Did Neanderthals Make Art?

I just read an opinion piece that appeared in an online publication Sapiens about Neanderthals (Homo neanderthalensis, Homo sapiens neanderthalensis) and whether they made art. I wanted to check out this article because I remember doing some research on Neanderthals when I was carrying out my undergraduate and graduate work, and I thought the consensus way back then was, “Yes, Neanderthals not only made art but they buried their dead with flowers and cared for the sick,” considered by many to be the first indication of human civilization and consciousness as we know it. But it seems that the circles of debate continue to swirl around these issues.

I recall a biological anthropologist by the name of Jean Marie Auel, a successful novel writer, who had written a series of six novels about Neanderthals at the time modern anatomical Homo sapiens were encountering Neanderthal populations. In fact, one of her books caught the attention of Hollywood and a movie was made based upon her series, Clan of the Cave Bear, staring Daryl Hannah (film by the same name – 1986). At the time there were two predominant theories concerning the extinction of Neanderthal populations, one, they were wiped out by modern humans, or two, they met and made love. The fact that we now know modern humans carry Neanderthal genes would indicated that some intermingling between the two populations did take place. The movie and Auel’s series explore these hypotheses and offer explanations for how these, and other, hypotheses about human development might have occurred.

So check out this recent article and opinion piece by Bruce Hardy and explore some of the fascinating aspects of our human anatomical and cultural development!

Professor Anderson

About Douglas J. Anderson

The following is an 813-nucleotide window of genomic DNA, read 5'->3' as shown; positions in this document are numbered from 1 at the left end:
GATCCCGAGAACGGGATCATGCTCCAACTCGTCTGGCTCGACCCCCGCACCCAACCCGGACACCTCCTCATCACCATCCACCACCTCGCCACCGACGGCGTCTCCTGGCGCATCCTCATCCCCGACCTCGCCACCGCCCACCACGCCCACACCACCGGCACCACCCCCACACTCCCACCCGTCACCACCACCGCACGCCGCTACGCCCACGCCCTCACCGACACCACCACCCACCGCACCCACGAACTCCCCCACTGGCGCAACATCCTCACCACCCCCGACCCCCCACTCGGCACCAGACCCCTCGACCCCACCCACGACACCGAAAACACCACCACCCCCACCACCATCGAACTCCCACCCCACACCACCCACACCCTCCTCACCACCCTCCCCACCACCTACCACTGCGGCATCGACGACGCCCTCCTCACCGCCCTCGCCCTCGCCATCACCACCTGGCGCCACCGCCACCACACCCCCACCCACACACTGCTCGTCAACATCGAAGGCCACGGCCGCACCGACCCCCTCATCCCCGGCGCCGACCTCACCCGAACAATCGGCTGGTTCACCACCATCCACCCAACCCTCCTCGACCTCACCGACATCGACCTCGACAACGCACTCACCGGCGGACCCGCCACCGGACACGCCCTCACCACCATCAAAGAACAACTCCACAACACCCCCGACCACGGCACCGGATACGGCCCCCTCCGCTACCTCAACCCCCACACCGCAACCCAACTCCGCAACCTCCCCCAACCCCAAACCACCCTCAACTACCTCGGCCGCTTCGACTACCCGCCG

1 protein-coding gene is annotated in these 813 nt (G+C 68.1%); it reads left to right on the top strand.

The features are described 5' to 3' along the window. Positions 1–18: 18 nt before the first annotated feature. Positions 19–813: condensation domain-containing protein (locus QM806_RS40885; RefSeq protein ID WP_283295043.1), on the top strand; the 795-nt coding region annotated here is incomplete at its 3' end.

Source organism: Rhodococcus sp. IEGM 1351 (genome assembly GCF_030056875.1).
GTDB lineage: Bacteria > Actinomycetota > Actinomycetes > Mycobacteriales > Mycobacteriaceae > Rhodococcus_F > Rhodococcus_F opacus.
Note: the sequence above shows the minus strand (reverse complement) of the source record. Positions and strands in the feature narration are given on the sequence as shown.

I'm Douglas J. Anderson, Ph.D., a multifaceted educator with two decades of experience. Holding a Ph.D. from the Graduate Theological Foundation, an M.A. in Anthropology and Southwestern Archaeology, and a comprehensive Oxford TESOL/TESL/TEFL certificate, I weave together diverse disciplines in my approach to teaching. My academic journey began at Fresno City College, where I honed my archaeological skills, which extended to on-field experience in Californian and New Mexican prehistoric cultures. This practical knowledge, enriched by my master's research on Narbona Pass chert in the Navajo Nation, informs my teaching. Deeply influenced by Dr. Albert Schweitzer's "Reverence for Life" ethic, I aspire to guide minds of all ages, instilling respect for all life forms in my teaching and community activism. My commitment to teaching excellence has earned me several professional awards, including a Master Teacher Award (2015-2016) and Teaching Excellence Awards in Philosophy (2013-2014), and Anthropology (2012-2013) from Front Range Community College in Colorado. I am an essential Subject Matter Expert in Cultural Anthropology for the College of Professional Studies, University of New England. I have expanded my influence beyond traditional academia, contributing as a Peace Corps Virtual Service Volunteer to the Philippine Science High School STEM curriculum. With my wife, Ana María, I devoted nearly three years with the Peace Corps to UNESCO's TiNi children's education program in Ecuador. Today, I share anthropological and related disciplinary insights via my blog and offer academic coaching through Apprentus.
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